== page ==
The Donbas area in eastern Ukraine is now the key focus of combat. Two Russian-speaking republics sought to break away from the Ukrainian state in 2014, sparking combat that has continued until now.

Heavy fighting is now taking place in the east and north of a major Ukrainian salient in the region. Earlier, the fiercest fighting of the current war took place in Mariupol, the southern Donbas port on the Azov Sea.

Putin raised an early reason for his early military buildup in winter 2021 – that Ukrainian forces were planning a general offensive against Donbas, and claimed Kiev was seeking to acquire nuclear weapons.

Putting forth a message of Russian victimhood, he referenced the back-and-forth diplomacy that took place in the months prior to Russia’s invasion. Stating that Moscow had “… urged the West to hold an honest dialog,” he said: “NATO countries did not want to heed us – they had different plans. And we saw it.”

Russia launched a pre-emptive strike at the aggression. It was a forced, timely and the only correct decision. A decision by a sovereign, strong and independent country.

NATO, which he noted supplied military infrastructure and advice to Ukraine, pre-war, came in for a broadside. “The NATO bloc launched an active military build-up on the territories adjacent to us” he said, calling that “an unacceptable threat.”

Veering back to World War II, he added: “There was every indication that a clash with neo-Nazis and Banderites” – a reference to followers of notorious Ukrainian nationalist and Nazi ally Stepan Bandera – “backed by the US and their minions was unavoidable.”

Due to this, “Russia launched a pre-emptive strike at the aggression, Putin said, “a decision by a sovereign, strong and independent country.”

Russian troops parading on Red Square sound the Soviet battle cry – three ‘Urrahs.’ Photo: The Kremlin

Zelensky claims Ukraine’s share of victory

Putin’s chief opponent asserted his own sovereign rights and refused to let Russia take full credit for the Soviet victory in World War II.

Ukrainian President Zelensky chose to deliver a far more austere address than Putin’s glittering parade. He spoke, alone, to camera on a walkthrough of an empty, partly barricaded street in central Kiev, a city still in range of Russian missiles.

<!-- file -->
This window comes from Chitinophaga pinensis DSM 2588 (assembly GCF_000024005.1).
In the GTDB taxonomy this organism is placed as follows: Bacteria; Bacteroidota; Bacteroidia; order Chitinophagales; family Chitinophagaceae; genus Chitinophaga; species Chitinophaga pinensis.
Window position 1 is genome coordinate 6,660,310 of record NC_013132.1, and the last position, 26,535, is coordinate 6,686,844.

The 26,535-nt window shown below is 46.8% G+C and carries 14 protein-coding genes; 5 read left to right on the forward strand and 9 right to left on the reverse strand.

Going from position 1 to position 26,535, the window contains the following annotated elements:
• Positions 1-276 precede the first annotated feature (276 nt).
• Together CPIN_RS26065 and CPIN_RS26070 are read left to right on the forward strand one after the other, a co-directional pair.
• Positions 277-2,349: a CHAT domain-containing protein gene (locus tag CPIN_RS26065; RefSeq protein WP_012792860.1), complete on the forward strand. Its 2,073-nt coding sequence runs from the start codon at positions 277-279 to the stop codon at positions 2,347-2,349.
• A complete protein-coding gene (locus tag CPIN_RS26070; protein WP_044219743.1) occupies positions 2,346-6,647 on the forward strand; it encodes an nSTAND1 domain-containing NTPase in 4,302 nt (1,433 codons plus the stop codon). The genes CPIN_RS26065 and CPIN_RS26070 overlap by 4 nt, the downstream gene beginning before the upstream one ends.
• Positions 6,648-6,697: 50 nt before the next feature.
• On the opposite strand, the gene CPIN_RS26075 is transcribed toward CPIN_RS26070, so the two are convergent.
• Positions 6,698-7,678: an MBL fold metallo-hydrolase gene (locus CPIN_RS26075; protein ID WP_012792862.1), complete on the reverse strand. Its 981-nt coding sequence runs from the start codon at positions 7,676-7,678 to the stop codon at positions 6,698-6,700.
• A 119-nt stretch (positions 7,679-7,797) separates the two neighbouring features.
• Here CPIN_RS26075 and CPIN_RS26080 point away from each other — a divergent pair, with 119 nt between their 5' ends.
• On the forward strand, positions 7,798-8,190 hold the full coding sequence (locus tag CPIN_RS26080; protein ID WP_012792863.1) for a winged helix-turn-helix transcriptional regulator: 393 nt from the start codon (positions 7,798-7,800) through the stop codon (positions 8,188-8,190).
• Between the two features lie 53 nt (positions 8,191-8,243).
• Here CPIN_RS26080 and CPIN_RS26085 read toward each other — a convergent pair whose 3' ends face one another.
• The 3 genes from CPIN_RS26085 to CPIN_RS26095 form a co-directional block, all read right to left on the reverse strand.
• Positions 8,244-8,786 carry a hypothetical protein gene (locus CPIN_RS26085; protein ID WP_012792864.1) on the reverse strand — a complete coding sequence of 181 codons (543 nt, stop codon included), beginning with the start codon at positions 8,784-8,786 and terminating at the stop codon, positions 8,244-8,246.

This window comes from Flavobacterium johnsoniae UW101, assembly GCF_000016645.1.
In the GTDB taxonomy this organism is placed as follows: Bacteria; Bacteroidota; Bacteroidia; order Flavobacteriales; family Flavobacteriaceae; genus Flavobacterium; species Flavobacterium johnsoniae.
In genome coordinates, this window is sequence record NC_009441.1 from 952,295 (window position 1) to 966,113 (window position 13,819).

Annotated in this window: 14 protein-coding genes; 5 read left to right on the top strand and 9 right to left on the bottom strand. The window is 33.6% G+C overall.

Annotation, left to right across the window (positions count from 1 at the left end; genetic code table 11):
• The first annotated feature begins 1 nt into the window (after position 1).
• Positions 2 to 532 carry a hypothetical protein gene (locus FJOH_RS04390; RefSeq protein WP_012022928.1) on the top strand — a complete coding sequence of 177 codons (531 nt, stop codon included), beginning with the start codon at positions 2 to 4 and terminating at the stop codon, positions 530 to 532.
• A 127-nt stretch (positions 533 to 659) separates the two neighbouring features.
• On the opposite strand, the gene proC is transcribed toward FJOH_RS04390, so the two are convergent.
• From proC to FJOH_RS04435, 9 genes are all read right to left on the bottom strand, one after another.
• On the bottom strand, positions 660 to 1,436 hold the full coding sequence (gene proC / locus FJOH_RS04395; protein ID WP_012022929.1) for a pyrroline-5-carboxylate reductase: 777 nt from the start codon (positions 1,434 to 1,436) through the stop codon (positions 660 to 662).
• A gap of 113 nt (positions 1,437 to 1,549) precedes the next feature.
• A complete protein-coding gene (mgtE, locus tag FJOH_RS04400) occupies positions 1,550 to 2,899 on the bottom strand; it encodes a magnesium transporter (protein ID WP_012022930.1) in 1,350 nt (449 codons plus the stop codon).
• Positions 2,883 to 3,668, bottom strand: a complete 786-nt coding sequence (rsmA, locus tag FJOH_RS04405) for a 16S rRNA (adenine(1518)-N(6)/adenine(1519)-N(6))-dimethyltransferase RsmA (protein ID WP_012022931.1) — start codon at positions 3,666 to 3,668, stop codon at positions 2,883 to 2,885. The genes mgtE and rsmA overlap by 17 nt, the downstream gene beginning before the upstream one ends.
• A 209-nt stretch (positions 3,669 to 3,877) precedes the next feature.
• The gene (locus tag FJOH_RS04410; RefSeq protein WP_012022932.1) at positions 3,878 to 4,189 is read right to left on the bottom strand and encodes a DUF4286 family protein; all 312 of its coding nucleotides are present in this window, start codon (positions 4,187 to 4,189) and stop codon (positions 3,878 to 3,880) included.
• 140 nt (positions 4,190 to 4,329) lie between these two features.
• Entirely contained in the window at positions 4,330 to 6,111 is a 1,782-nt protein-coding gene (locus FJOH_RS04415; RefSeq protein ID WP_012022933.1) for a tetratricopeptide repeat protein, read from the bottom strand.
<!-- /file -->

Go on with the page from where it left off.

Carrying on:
“This is not a war of two armies, it is a war of two world views,” he said, wearing the fatigues he has adopted since the Russian assault started on February 24. “We are a free people who have our own path.”

Insisting that “we will not give anyone a single piece of our land,” he stated that Ukraine, too, was celebrating the end of World War II.

“Today we celebrate the Day of Victory over Nazism and we will not give anyone a single piece of our history,” Zelensky said. “We are proud of our ancestors who, together with other nations in the anti-Hitler coalition, defeated Nazism. And we will not allow anyone to annex this victory, we will not allow it to be appropriated.”

Like Putin, he linked past to present. “On the Day of Victory over Nazism, we are fighting for a new victory,” he said.

Raising Russia’s current clarion call of “de-Nazification,” Zelensky, who is of Jewish ancestry, noted: “Millions of Ukrainians fought the Nazis.”

That is unquestionable.

While some Ukrainians, like other Eastern Europeans, did fight on the German side – they supplied one division of Waffen SS troops and also made up many of the guards (the notorious Trawniki Men) who manned the Nazi liquidation camps in Poland – millions served in the Red Army.

While exact percentages vary from researcher to researcher, all agree on a general point: Russians were the largest single ethnic group in the Red Army and Ukrainians the second largest. The wartime Red Army force eventually numbered almost 35 million, encompassing troops who hailed from Belarus to Siberia.

Some of the fiercest battles of the war were fought on Ukrainian territory, including Kiev, Kharkiv and Cherkassy. Historians estimate the Red Army destroyed 75-80% of the German ground forces in that war.

The price was high. The USSR suffered some 27 million dead in World War II, the largest number of war dead in a single conflict in history. According to one roundup of data on the subject, of those, 7.5 million were Ukrainian.

President Volodymyr Zelensky strides through central Kiev during his workmanlike address on the occassion of Victory Day, 2022. Photo: The Presidency of Ukraine

Russia’s demons won’t surrender

Few outside Russia would today call Ukraine a neo-Nazi state.